Reaction to the tiered approach to carbon leakage protection
The signatories, energy-intensive industries express concerns regarding the so called “tiered approach” to carbon leakage protection under the EU ETS. The tiered approach (i.e. as presented in a Non-paper on a Tiered Carbon Leakage List in Phase IV of EU ETS authored by France and the United Kingdom) would reserve free allowances for some sectors at the expense of others. It goes against the principle set in the October European Council Conclusions that best performing companies in ETS carbon leakage sectors should not bear further carbon costs. Indeed, it would ensure that even best performers in most sectors would bear significant carbon costs and expose them deliberately to carbon and investment leakage.
The proposed tiering has no environmental or economic justification and is based on flawed assumptions (“cost pass-through”) of in reality unpredictable market dynamics. Depriving sectors of carbon leakage provisions would not deliver decarbonisation through investment and innovation. Moreover, it could well prove to have been entirely unnecessary. All forecasts, including the Commission’s Impact Assessment, predict that there will be sufficient allowances available to ensure full free allocation to benchmark levels at least until 2025: particularly if the proposed share of allowances to be auctioned were properly calculated to exclude allowances that were earmarked for free allocation but remained unallocated due to business closures or a lack of new entrants.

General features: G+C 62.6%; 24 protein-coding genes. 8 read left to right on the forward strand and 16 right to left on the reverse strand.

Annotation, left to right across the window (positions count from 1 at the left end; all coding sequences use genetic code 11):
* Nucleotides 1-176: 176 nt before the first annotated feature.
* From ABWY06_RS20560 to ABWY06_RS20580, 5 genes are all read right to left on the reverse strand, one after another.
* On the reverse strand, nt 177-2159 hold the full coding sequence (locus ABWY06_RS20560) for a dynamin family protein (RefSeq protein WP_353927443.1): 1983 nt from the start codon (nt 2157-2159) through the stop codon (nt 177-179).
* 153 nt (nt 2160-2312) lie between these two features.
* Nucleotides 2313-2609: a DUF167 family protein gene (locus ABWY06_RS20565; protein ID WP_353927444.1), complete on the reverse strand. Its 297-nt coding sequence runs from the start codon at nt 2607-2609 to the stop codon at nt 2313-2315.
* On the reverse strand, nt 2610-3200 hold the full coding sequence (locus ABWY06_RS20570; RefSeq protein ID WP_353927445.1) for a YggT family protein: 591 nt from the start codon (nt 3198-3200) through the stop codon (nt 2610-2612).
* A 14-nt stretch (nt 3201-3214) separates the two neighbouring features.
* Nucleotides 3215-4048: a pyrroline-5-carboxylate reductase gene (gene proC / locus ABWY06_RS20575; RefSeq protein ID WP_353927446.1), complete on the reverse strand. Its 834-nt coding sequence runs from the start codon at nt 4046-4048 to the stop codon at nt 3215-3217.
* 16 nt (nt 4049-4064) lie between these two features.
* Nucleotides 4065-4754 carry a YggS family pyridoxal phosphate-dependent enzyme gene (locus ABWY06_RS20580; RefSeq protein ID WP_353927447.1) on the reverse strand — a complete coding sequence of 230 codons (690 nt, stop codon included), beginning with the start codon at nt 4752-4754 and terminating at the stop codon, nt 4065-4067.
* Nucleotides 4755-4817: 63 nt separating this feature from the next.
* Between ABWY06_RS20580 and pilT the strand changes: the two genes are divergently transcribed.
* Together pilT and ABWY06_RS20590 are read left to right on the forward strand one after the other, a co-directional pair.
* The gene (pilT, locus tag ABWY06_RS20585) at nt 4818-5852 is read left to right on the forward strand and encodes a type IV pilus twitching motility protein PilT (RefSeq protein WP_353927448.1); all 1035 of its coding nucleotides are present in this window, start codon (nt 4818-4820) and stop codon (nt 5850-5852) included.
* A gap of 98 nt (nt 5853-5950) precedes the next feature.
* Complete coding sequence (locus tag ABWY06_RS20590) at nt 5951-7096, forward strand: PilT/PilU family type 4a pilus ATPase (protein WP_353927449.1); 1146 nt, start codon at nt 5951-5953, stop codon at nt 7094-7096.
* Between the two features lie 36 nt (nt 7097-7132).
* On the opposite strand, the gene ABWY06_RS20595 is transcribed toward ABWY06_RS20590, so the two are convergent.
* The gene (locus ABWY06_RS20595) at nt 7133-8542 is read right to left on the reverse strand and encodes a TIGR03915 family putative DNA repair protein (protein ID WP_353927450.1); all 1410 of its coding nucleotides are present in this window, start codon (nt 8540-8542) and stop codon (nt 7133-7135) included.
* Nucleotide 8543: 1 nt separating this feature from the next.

Moreover, there are other proposals for ETS reform that would deliver full and effective carbon leakage protection without the need for arbitrary discrimination. To that end, we continue to support an approach based on realistic benchmarks, allocation based on more recent production data and an adequate reserve that ensures full allocation to benchmark levels.
In the circumstances, the “tiered approach” would introduce an unnecessary and unfair discrimination between sectors. Fairness and solidity should become key principles of policy making. Jobs in one sector are neither more nor less important than those in other sectors.
The signatories fully share and support BusinessEurope's views on tiered approach as expressed in a statement on April 14th.
We ask you to create a framework that gives all sectors an equal opportunity to compete and thrive in Europe, and not to pick certain sectors to stay in Europe.
It would undermine our industry’s faith in, and support for, the ETS as a means of reducing carbon emissions.